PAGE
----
I am a stakeholder in the NICE process but I did not comment on the draft so I do not have a copy of the “paused” guideline. Stakeholders who have received a copy of the guideline were required to sign a non-disclosure agreement (NDA). However, given NICE’s recent unprecedented action, the validity of those NDA’s must now be in doubt.

Options for community publication:

  1. Anyone who has a copy of the “paused” guideline is welcome to contact me in absolute confidence. I could then, by agreement and format permitting, publish it on this blog, on behalf of the ME patient community. For details of how to get in touch see About.
  2. The better option: if a critical number of organisations who are in possession of the “paused” guideline decide to publish contemporaneously, then mass publication would be achieved.

NICE would then need to consider whether there is (legalese alert) a proportionate response to community publication that does not interfere with the rights of individual members of the ME community in the UK under Articles 8 and 10 of the European Convention of Human Rights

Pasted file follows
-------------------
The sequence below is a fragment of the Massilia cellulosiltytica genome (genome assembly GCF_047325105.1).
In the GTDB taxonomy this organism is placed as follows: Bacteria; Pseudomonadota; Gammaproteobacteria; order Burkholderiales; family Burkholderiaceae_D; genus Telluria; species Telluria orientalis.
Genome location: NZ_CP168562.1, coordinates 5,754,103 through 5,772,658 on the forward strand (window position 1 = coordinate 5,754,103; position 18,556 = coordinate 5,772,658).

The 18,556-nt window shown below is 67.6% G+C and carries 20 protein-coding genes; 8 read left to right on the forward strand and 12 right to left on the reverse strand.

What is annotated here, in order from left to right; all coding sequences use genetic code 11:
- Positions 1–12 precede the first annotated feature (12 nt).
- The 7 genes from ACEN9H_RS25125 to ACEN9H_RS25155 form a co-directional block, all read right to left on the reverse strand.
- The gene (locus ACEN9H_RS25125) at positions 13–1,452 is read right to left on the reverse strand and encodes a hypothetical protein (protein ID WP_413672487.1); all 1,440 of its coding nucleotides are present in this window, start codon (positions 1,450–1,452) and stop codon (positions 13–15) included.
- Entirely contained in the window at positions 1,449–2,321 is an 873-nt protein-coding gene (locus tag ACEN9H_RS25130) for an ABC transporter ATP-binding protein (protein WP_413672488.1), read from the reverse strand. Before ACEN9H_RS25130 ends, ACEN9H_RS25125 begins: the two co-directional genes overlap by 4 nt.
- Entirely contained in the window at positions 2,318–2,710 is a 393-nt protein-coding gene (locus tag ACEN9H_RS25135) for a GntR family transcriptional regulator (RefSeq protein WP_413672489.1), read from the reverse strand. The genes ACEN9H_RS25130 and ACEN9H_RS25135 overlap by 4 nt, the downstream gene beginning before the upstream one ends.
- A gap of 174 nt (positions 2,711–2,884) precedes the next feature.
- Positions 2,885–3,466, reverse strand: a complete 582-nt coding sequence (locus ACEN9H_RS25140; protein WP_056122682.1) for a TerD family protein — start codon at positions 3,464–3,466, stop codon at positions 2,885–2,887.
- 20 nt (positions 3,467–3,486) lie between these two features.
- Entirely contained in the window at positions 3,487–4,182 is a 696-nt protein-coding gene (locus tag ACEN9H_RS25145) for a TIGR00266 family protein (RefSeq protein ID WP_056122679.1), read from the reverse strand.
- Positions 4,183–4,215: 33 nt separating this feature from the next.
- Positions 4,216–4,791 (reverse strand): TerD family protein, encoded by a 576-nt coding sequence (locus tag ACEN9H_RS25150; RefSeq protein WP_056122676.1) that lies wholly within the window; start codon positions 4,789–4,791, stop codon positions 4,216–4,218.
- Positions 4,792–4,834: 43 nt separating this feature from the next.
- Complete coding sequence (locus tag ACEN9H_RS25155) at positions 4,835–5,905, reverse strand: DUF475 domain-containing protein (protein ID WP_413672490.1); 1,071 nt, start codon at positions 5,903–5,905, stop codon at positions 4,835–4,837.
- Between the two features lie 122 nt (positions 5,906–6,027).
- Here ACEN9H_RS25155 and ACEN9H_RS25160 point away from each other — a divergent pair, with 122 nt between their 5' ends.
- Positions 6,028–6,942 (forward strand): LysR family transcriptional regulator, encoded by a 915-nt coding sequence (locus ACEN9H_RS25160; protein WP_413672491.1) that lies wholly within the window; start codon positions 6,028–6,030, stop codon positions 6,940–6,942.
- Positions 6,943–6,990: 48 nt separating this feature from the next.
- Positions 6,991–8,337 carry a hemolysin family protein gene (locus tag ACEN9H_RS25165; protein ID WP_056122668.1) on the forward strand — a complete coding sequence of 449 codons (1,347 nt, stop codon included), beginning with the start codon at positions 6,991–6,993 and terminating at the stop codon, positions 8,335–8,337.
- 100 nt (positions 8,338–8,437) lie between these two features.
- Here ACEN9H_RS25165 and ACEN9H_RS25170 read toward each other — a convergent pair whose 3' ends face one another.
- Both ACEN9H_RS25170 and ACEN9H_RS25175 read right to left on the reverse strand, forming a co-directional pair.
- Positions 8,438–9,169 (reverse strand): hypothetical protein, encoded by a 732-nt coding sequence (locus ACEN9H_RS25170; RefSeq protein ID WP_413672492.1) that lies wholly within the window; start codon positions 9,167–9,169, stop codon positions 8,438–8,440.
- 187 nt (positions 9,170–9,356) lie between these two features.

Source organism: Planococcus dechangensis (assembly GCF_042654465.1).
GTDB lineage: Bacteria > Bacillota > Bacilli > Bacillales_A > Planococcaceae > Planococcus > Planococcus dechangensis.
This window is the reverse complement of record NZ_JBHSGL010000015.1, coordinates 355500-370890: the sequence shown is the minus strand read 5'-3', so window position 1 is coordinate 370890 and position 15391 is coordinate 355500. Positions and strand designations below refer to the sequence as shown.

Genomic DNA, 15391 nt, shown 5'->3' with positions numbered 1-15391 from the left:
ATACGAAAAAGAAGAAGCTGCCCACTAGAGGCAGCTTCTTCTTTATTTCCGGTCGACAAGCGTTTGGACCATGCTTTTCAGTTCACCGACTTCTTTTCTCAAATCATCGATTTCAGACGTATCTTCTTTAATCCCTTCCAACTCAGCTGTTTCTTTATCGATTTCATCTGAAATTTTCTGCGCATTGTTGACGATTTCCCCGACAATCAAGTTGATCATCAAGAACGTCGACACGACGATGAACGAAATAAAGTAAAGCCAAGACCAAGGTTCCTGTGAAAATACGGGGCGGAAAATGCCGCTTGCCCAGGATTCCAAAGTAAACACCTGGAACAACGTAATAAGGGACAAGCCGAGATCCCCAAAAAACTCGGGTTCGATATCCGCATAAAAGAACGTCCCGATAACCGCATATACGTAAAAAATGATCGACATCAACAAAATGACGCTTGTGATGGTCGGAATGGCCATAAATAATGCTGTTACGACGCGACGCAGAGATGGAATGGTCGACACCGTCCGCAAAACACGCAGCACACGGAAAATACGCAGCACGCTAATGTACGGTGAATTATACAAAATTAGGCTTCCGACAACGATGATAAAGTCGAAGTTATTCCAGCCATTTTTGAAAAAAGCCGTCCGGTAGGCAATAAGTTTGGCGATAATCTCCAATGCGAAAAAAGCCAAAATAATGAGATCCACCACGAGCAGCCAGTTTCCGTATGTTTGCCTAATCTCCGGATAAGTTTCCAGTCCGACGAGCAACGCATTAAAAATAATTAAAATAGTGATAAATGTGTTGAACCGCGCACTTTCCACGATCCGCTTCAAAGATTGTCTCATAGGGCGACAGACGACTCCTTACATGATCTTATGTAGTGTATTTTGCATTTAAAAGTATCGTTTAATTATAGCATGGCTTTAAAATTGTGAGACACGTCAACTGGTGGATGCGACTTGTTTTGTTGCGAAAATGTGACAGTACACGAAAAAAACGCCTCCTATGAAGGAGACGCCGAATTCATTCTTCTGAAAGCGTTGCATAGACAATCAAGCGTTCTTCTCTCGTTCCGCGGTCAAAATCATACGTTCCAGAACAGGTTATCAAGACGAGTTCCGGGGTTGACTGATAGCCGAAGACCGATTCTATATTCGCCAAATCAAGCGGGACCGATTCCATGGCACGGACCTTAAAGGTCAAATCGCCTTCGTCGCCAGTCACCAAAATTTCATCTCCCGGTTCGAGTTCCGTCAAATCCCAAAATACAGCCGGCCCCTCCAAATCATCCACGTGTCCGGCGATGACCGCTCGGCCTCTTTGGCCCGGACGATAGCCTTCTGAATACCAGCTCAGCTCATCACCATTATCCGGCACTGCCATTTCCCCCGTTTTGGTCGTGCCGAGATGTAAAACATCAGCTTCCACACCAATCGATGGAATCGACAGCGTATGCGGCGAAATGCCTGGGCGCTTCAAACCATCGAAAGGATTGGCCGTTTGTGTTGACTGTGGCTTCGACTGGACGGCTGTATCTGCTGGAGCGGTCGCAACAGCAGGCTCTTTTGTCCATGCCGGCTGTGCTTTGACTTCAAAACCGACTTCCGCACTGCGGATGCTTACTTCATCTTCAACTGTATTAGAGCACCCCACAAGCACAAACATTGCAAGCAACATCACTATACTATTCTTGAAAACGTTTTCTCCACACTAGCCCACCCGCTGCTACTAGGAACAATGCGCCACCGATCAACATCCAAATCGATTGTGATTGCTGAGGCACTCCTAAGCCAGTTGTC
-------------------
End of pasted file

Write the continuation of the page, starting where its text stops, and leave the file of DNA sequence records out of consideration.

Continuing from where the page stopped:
NICE pauses publication of updated guideline on diagnosis and management


NICE has today (17 August 2021) taken the decision to pause publication of its
updated guideline on the diagnosis and management of myalgic encephalomyelitis
(or encephalopathy)/chronic fatigue syndrome (ME/CFS).
The guideline recognises that ME/CFS is a complex, multi-system, chronic medical
condition where there is no ‘one size fits all’ approach to managing symptoms. The
causes of ME/CFS are still poorly understood and because of this there are strong
views around the management of this debilitating condition.
Because of issues raised during the pre-publication period with the final guideline,
we need to take time to consider next steps. We will hold conversations with
professional and patient stakeholder groups to do this. We need to do this so that the
guideline is supported.
NICE has used its usual rigorous methodology and process in developing this
guideline but despite the best efforts of the committee, that followed these to the
letter to bring together the available evidence and the real, lived experience and
testimony of people with ME/CFS, we have not been able to produce a guideline that
is supported by all.
We want to thank everyone who has contributed to this guideline and particularly the
committee and the patient groups who have worked so diligently. However, unless